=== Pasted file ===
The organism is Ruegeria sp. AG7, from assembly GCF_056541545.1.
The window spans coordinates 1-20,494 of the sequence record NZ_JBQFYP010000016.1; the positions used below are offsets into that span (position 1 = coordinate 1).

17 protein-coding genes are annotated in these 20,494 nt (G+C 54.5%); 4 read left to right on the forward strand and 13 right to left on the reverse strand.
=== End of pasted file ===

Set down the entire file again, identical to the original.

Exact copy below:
The organism is Ruegeria sp. AG7, from assembly GCF_056541545.1.
The window spans coordinates 1-20,494 of the sequence record NZ_JBQFYP010000016.1; the positions used below are offsets into that span (position 1 = coordinate 1).

17 protein-coding genes are annotated in these 20,494 nt (G+C 54.5%); 4 read left to right on the forward strand and 13 right to left on the reverse strand.